This takes place in a magical country that Becca and I both envisioned being a lot like Africa. It’s the story of Zelie and her family as well as the prince + princess of Orisha, which used to be a magical land. The king destroyed magic in their land (and killed all of the magi – including Zelie’s mother. Then an artifact (that could bring magic back) is discovered and it changes everything. It’s hard to put the entire plot of the book into words. (It’s so good, and 500+ pages of magic and adventure). And it’s going part of a trilogy by Tomi Adeyemi – I hope they make it a movie as I really, really loved it! I personally think that this could (or should!) be the next big YA fantasy trilogy.
the hunger games, by suzannE collins
This is, if you ask me, the gateway drug into reading YA. I still remember the way I felt when I first picked it up (and then how I felt when I realized there was more! Set in the distant future where all that remains of North America is the nation of Panem. In the center, a beautiful, glimmering Capitol. Surrounding it? Twelve outlying districts, all ravaged by war, hunger, poverty. Long ago the districts had waged war against the Capitol. As a part of their surrender terms, each district agrees to send one boy and one girl to appear in an annual, televised event: “The Hunger Games.” When 16 year old Katniss Everdeen finds herself representing her district, she must do what it takes to survive.
the maze runner, by james dashner
Everybody raves and raves about Hunger Games and Divergent, but this series is just as good! The unsung hero of the YA adult world, if you will. A boy wakes up in a box and in an unknown land… unable to remember anything. Craziness obviously ensues. There are three books in the trilogy and I guarantee you’ll be hooked. I didn’t love the movie but the book is so good!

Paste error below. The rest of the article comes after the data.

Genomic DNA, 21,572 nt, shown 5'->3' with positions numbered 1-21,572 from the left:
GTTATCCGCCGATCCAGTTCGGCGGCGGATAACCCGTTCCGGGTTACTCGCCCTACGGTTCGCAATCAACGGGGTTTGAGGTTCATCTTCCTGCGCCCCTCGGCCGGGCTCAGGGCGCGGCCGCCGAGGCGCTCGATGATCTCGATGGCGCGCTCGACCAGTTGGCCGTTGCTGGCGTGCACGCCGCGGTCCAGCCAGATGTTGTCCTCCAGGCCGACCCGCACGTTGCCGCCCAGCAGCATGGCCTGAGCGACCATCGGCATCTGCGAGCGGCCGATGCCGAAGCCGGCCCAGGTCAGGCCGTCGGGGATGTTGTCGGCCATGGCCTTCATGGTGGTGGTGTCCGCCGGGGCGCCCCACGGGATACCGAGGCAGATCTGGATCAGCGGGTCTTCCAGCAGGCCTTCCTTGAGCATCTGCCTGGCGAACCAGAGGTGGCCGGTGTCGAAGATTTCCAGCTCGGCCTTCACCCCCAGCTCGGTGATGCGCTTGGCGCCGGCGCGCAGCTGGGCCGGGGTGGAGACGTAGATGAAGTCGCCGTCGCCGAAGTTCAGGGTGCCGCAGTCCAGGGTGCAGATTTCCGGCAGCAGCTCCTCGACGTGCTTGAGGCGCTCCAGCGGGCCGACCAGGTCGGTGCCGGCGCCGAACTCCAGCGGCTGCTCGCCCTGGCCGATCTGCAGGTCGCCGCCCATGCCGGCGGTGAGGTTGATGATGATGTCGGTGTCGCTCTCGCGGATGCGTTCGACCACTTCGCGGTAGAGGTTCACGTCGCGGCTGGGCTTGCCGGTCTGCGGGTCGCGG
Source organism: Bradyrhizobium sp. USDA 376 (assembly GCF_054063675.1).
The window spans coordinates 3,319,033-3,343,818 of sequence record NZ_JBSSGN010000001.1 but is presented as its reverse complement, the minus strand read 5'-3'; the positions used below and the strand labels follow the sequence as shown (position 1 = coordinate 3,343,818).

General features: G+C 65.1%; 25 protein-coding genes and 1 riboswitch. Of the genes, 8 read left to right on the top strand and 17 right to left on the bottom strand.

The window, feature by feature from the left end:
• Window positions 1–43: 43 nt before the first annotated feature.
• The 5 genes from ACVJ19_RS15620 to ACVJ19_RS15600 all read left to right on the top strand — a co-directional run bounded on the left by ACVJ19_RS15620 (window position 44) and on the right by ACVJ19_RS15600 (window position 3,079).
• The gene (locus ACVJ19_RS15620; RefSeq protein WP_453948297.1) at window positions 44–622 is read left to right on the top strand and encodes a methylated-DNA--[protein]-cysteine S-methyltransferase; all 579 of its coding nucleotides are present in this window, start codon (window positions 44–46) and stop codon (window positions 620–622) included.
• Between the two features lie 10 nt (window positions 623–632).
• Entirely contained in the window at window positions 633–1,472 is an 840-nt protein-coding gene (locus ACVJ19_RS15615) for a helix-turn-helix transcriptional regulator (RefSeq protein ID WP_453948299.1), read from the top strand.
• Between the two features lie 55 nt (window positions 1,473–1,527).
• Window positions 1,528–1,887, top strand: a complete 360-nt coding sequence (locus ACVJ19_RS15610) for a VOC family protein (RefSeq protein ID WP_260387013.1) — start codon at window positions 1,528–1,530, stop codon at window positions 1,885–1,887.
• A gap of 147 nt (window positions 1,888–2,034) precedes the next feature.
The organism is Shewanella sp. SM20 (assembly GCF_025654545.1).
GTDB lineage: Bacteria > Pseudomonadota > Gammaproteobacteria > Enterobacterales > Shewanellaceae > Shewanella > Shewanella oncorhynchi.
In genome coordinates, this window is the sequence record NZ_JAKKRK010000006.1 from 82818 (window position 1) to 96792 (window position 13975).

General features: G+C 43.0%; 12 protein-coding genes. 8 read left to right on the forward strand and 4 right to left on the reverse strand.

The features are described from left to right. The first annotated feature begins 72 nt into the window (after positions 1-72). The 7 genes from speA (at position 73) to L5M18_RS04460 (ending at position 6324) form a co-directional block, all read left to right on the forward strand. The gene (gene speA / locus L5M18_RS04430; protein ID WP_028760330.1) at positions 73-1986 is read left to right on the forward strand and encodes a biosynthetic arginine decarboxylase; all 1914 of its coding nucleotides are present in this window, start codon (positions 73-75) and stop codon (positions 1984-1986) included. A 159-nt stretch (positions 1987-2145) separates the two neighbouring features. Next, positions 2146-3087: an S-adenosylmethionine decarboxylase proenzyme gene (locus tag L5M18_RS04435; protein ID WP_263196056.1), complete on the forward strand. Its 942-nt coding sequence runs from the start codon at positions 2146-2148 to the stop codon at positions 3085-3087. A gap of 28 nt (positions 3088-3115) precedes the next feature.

a million junes, by emily henry
I didn’t want this to end. It’s kind of like a magical Romeo & Juliet. It’s the story of June (short for Jack Junior) and Saul, who come from neighboring families that hate each other. On top of that there’s also a curse- whenever they get near one another it seems that something terrible happens. June runs straight into Saul at a carnival and the attraction is immediate. They resist at first but ultimately fall in love, over the course of some magical adventures (they discover that they can watch old family memories). This book is beautifully written. It’s YA but it’s a good, good book. I can’t say enough good things. Read it!!
all these beautiful strangers, by Elizabeth Klehfoth
This is a Gossip Girl meets Gone Girl style thriller, set at a prestigious boarding school in New England. Of course, I couldn’t put it down. Charlie Calloway is 17 years old but her mother disappeared when she was only 7. The book explores the mystery behind her mother’s disappearance (everyone suspects her father), and her boarding school experience as she is tapped by “The A’s,” an exclusive secret society at her school. It’s a fun, fast read (told from the perspectives of Charlie, her mother Grace, and her father Alistair) with lots of twists.
the thousandth floor, by katharine mcgee
This was recommended to me by so many of you in the comments of previous reading lists…. THANK YOU! It is a part of a trilogy, and many of you described it to me as a futuristic Gossip Girl. So obviously, I had to check it out! I TORE through it. It’s the story of five teens in a futuristic world (Manhattan, 2118) where there is now a giant tower spanning nearly the entirety of the city (42nd street upward through Harlem). The thousand floor tower spans 2.5 miles, with the most expensive, exclusive apartments being on the higher floors.
half bad, by sally green
I bought this book because Eva Chen had it on her instagram, and I could not put it down! It’s set in modern day England where there are two warring factions of witches (one good, one bad) and the main character Nathan is the son of the world’s worst witch, Marcus. He has to track down his father to find out his three gifts and get his own magical powers, before it’s too late. Easier said than done.